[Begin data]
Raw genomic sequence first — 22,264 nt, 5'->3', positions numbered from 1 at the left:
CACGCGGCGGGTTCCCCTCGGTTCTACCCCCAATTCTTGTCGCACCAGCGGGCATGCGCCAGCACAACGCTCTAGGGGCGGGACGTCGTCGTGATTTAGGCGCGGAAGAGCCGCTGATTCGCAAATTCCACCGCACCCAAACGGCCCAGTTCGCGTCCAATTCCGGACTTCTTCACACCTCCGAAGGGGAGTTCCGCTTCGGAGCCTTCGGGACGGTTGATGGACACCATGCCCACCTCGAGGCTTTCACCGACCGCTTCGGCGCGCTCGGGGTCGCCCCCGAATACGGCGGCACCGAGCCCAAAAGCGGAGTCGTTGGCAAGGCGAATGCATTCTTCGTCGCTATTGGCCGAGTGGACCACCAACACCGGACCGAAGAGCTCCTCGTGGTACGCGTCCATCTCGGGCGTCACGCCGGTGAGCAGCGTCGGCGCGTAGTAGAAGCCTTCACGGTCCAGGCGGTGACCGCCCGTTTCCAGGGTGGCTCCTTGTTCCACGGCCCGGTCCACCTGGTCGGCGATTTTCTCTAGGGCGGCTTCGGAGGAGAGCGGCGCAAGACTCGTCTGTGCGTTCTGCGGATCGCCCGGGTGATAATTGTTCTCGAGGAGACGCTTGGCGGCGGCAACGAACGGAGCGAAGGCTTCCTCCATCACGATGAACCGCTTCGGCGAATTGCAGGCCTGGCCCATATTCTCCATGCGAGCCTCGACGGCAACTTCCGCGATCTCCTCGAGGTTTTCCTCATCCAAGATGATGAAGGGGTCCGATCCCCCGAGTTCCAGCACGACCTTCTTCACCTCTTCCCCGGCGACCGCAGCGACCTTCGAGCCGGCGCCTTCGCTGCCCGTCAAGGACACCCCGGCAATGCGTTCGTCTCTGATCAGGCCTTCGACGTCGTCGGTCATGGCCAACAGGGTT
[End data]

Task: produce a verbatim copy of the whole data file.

Raw genomic sequence first — 22,264 nt, 5'->3', positions numbered from 1 at the left:
CACGCGGCGGGTTCCCCTCGGTTCTACCCCCAATTCTTGTCGCACCAGCGGGCATGCGCCAGCACAACGCTCTAGGGGCGGGACGTCGTCGTGATTTAGGCGCGGAAGAGCCGCTGATTCGCAAATTCCACCGCACCCAAACGGCCCAGTTCGCGTCCAATTCCGGACTTCTTCACACCTCCGAAGGGGAGTTCCGCTTCGGAGCCTTCGGGACGGTTGATGGACACCATGCCCACCTCGAGGCTTTCACCGACCGCTTCGGCGCGCTCGGGGTCGCCCCCGAATACGGCGGCACCGAGCCCAAAAGCGGAGTCGTTGGCAAGGCGAATGCATTCTTCGTCGCTATTGGCCGAGTGGACCACCAACACCGGACCGAAGAGCTCCTCGTGGTACGCGTCCATCTCGGGCGTCACGCCGGTGAGCAGCGTCGGCGCGTAGTAGAAGCCTTCACGGTCCAGGCGGTGACCGCCCGTTTCCAGGGTGGCTCCTTGTTCCACGGCCCGGTCCACCTGGTCGGCGATTTTCTCTAGGGCGGCTTCGGAGGAGAGCGGCGCAAGACTCGTCTGTGCGTTCTGCGGATCGCCCGGGTGATAATTGTTCTCGAGGAGACGCTTGGCGGCGGCAACGAACGGAGCGAAGGCTTCCTCCATCACGATGAACCGCTTCGGCGAATTGCAGGCCTGGCCCATATTCTCCATGCGAGCCTCGACGGCAACTTCCGCGATCTCCTCGAGGTTTTCCTCATCCAAGATGATGAAGGGGTCCGATCCCCCGAGTTCCAGCACGACCTTCTTCACCTCTTCCCCGGCGACCGCAGCGACCTTCGAGCCGGCGCCTTCGCTGCCCGTCAAGGACACCCCGGCAATGCGTTCGTCTCTGATCAGGCCTTCGACGTCGTCGGTCATGGCCAACAGGGTT